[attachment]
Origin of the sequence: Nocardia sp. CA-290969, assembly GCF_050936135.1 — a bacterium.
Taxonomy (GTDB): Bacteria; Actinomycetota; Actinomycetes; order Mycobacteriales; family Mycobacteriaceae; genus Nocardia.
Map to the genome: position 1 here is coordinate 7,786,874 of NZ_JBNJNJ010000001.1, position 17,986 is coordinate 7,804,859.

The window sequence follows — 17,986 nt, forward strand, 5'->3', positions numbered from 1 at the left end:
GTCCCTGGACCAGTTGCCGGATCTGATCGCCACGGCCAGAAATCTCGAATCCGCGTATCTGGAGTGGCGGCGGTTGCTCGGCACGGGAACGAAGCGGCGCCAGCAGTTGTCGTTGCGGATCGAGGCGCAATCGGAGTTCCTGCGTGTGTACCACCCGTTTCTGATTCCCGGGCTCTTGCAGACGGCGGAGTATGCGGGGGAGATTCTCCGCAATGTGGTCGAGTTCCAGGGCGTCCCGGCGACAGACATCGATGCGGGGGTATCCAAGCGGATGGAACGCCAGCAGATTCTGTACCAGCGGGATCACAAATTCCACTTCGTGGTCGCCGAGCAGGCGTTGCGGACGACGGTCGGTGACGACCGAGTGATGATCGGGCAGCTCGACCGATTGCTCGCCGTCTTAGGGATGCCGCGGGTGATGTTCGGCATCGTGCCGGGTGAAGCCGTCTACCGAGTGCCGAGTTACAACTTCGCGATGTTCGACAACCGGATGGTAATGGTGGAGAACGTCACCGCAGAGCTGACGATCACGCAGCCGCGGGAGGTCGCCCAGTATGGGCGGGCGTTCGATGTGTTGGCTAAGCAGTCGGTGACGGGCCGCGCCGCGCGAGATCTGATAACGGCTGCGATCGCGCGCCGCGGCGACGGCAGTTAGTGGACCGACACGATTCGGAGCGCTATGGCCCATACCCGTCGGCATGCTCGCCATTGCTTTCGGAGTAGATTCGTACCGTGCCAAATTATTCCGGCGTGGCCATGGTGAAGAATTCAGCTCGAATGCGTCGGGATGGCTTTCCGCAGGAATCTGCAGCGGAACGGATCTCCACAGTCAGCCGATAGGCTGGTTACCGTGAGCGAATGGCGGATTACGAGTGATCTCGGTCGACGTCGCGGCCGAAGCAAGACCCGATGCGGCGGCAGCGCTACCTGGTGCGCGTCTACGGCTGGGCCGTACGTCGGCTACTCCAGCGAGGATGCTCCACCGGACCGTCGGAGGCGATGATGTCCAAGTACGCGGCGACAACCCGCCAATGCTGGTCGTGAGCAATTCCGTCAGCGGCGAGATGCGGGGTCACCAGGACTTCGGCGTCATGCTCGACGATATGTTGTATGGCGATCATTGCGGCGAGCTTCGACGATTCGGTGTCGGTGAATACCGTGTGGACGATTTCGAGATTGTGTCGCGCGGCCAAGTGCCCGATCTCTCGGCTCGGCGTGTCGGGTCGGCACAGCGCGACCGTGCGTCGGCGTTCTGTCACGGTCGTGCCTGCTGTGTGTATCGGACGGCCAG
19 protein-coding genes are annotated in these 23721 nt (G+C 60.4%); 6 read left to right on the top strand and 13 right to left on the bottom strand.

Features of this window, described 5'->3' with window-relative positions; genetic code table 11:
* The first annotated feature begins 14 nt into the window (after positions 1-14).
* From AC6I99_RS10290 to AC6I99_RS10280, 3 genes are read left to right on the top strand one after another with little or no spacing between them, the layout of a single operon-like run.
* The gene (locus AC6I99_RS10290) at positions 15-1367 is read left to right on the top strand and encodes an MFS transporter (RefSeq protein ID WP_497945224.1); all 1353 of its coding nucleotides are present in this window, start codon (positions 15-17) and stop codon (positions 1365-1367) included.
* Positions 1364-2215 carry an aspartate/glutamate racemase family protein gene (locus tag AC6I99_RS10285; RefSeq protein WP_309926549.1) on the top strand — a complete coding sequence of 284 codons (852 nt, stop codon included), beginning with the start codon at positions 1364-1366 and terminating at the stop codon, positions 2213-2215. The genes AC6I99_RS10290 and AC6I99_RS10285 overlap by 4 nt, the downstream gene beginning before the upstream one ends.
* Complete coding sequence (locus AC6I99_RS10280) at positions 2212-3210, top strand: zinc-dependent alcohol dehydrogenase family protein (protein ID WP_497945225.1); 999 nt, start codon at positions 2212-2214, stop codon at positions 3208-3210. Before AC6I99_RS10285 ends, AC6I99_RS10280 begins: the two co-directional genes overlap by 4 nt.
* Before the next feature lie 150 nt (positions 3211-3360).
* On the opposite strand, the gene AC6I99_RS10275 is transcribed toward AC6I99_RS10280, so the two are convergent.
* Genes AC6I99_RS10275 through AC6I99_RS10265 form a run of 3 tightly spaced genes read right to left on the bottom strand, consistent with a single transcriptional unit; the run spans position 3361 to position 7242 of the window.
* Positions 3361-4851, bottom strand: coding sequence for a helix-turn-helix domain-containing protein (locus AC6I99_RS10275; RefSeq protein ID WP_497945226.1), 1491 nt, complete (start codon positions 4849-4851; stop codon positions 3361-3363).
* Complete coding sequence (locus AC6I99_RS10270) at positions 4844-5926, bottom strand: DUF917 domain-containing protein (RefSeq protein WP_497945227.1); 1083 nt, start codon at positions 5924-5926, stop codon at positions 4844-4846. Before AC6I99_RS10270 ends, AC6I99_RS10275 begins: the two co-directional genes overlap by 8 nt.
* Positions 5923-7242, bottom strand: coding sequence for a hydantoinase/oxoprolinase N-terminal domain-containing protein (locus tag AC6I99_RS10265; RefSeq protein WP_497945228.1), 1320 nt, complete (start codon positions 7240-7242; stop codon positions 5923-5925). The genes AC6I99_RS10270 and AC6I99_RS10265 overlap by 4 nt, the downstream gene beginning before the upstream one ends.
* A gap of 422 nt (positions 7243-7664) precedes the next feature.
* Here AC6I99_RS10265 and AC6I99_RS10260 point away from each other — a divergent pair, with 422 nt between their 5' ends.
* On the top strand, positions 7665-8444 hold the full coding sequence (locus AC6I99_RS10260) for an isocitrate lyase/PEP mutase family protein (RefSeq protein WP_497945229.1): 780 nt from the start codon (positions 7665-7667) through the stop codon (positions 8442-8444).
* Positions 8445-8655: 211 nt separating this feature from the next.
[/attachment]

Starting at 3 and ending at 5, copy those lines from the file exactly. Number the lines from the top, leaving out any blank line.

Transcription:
Map to the genome: position 1 here is coordinate 7,786,874 of NZ_JBNJNJ010000001.1, position 17,986 is coordinate 7,804,859.

The window sequence follows — 17,986 nt, forward strand, 5'->3', positions numbered from 1 at the left end:
GTCCCTGGACCAGTTGCCGGATCTGATCGCCACGGCCAGAAATCTCGAATCCGCGTATCTGGAGTGGCGGCGGTTGCTCGGCACGGGAACGAAGCGGCGCCAGCAGTTGTCGTTGCGGATCGAGGCGCAATCGGAGTTCCTGCGTGTGTACCACCCGTTTCTGATTCCCGGGCTCTTGCAGACGGCGGAGTATGCGGGGGAGATTCTCCGCAATGTGGTCGAGTTCCAGGGCGTCCCGGCGACAGACATCGATGCGGGGGTATCCAAGCGGATGGAACGCCAGCAGATTCTGTACCAGCGGGATCACAAATTCCACTTCGTGGTCGCCGAGCAGGCGTTGCGGACGACGGTCGGTGACGACCGAGTGATGATCGGGCAGCTCGACCGATTGCTCGCCGTCTTAGGGATGCCGCGGGTGATGTTCGGCATCGTGCCGGGTGAAGCCGTCTACCGAGTGCCGAGTTACAACTTCGCGATGTTCGACAACCGGATGGTAATGGTGGAGAACGTCACCGCAGAGCTGACGATCACGCAGCCGCGGGAGGTCGCCCAGTATGGGCGGGCGTTCGATGTGTTGGCTAAGCAGTCGGTGACGGGCCGCGCCGCGCGAGATCTGATAACGGCTGCGATCGCGCGCCGCGGCGACGGCAGTTAGTGGACCGACACGATTCGGAGCGCTATGGCCCATACCCGTCGGCATGCTCGCCATTGCTTTCGGAGTAGATTCGTACCGTGCCAAATTATTCCGGCGTGGCCATGGTGAAGAATTCAGCTCGAATGCGTCGGGATGGCTTTCCGCAGGAATCTGCAGCGGAACGGATCTCCACAGTCAGCCGATAGGCTGGTTACCGTGAGCGAATGGCGGATTACGAGTGATCTCGGTCGACGTCGCGGCCGAAGCAAGACCCGATGCGGCGGCAGCGCTACCTGGTGCGCGTCTACGGCTGGGCCGTACGTCGGCTACTCCAGCGAGGATGCTCCACCGGACCGTCGGAGGCGATGATGTCCAAGTACGCGGCGACAACCCGCCAATGCTGGTCGTGAGCAATTCCGTCAGCGGCGAGATGCGGGGTCACCAGGACTTCGGCGTCATGCTCGACGATATGTTGTATGGCGATCATTGCGGCGAGCTTCGACGATTCGGTGTCGGTGAATACCGTGTGGACGATTTCGAGATTGTGTCGCGCGGCCAAGTGCCCGATCTCTCGGCTCGGCGTGTCGGGTCGGCACAGCGCGACCGTGCGTCGGCGTTCTGTCACGGTCGTGCCTGCTGTGTGTATCGGACGGCCAG